Quote:
I would never compare INFI to 420 unless it was -30 or -40C: 420 is vastly superior: No INFI knife can do this (100s of hits):

Yes it can (unless you mess up the blade geometry like you did). I've cut down small trees with my Bushwacker Battle Mistress. And Lile Mission knife is CPM 154CM, not 420.
Quote:
With almost no detectable (much less visible!) loss in paper...:


You seem to like softer steels. Personally I like 1055 better. Good simple steel, but a lot more carbon, I find it easier to put a good edge that lasts long enough. Very tough and easy to sharpen.

Quote:
And yes, the Tawanese 420 likely shaved perfectly after all this... Only Aus-8/440 and 5160 are comparable, but 440 is vastly inferior to sharpen.

The superiority of cheap 420J is likely mostly in the steel structure of cheap factory knives: They cut the blade perpendicular to the carbide grain, and big factory heat treat is way better than small run shops. It is the way it goes...

Gaston
Tawanese 420, so its a knockoff, not a real Lile Mission knife. Any chance the Busse is a knockoff too? There's a lot of them around. Did you buy it directly from Busse?
I cant imagine why anyone would consdier 420 to be " vastly superior" to INFI. You dont think people would notice that?
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Old 12-09-2018, 09:04 AM
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It can get confusing when a guy says...

"With almost no detectable (much less visible!) loss in paper."

"Phonebook*paper slicing ability of 420J*did not visibly deteriorate after*100 chops on Maple."

And also says...

"Normal" paper-cutting sharpness tests by comparison*are largely meaningless: Paper tells*you little about*the*apex*condition(except immediately aftersharpening, de-burring andcleaning) and neither does it tell you much about the apex stability."

And

"All*you have to do is*stop*slicing*paper to test your edge."

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Old 12-09-2018, 09:00 PM
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Originally Posted by FerFAL View Post
Shaving shows that a knife is reasonably sharp. And yes, I agree that catching on your fingernail rather than sliding means the knife is even sharper, but if it easily shaves and cuts through paper cleanly and easily its sharp enough for me, especially for a heavy use knife.
As for wire edges those are easy to detect and fix. Dragging your nail towards the edge shows you if you have one. If your nail gets caught on something right in the edge, then you have a wire edge.
The nail is only to detect an invisible wire edge, trailing the edge. The bold part doesn't mean anything to me.




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Originally Posted by FerFAL View Post
Yes it can (unless you mess up the blade geometry like you did). I've cut down small trees with my Bushwacker Battle Mistress. And Lile Mission knife is CPM 154CM, not 420.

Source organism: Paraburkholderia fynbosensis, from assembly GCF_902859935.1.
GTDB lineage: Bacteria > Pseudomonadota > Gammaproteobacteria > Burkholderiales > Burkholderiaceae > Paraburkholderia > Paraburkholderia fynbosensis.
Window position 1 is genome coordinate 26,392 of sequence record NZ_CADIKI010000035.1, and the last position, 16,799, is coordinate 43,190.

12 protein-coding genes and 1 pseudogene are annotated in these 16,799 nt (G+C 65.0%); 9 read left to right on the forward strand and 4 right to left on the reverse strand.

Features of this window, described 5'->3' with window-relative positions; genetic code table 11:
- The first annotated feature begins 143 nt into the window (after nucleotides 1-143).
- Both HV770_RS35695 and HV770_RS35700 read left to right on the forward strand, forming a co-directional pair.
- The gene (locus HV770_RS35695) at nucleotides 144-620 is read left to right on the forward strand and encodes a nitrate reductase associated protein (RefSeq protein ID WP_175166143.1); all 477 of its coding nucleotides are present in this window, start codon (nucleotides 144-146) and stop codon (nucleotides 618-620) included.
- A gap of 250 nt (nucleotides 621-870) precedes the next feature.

What? CPM steels did not exist for knives when my first 50 all black 1985 Lile was made... When sharp, this $2K Lile knife chipped easily, had an uneven edge that was very hard to sharpen. Missions are either fair D-2 or some crappy 440. Mine seemed D-2, the 5160 Voorhis below was much thinner, and adding a micro-bevel stopped chipping, while the duller Lile kept chipping...



Workmanship of $2000 Lile vs $100 United (left) : Note nice concrete-like "texture" on Lile finish, despite new Cerakoat, plus sexy tool marks showing through the coat, with half as good edge holding...



Any wonder that the United now rides in the sold Lile's sheath? But with a new, far stronger and non bending handle, made with a SureFire body...



Yes, that sums up my experience with top end customs... Thank God few ever get real use...

Quote:
Originally Posted by FerFAL View Post

You seem to like softer steels. Personally I like 1055 better. Good simple steel, but a lot more carbon, I find it easier to put a good edge that lasts long enough. Very tough and easy to sharpen.
Wood cares about steel structure, not letters and numbers I've found...

Quote:
Originally Posted by FerFAL View Post
Tawanese 420, so its a knockoff, not a real Lile Mission knife. Any chance the Busse is a knockoff too? There's a lot of them around. Did you buy it directly from Busse?
I cant imagine why anyone would consdier 420 to be " vastly superior" to INFI. You dont think people would notice that?
A fake? United is not a fake, just a far superior blade copy with an absolute crap cast metal handle...

As for people not noticing, just remember Essee founder Jeff Randall: "95% of this business is bull****..."

Gaston
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Old 12-09-2018, 09:16 PM
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Originally Posted by Cliff Nieporte View Post
It can get confusing when a guy says...

"With almost no detectable (much less visible!) loss in paper."

"Phonebook*paper slicing ability of 420J*did not visibly deteriorate after*100 chops on Maple."

And also says...

"Normal" paper-cutting sharpness tests by comparison*are largely meaningless: Paper tells*you little about*the*apex*condition(except immediately aftersharpening, de-burring andcleaning) and neither does it tell you much about the apex stability."

And

"All*you have to do is*stop*slicing*paper to test your edge."

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Nail rubbing away from the edge does tell you the shape of the apex. Then phone book paper does shows the slightest flaw in a run through: It hangs up on the slightest flaw, including a micro rolled wire edge, because it reacts to the edge direction.

Gaston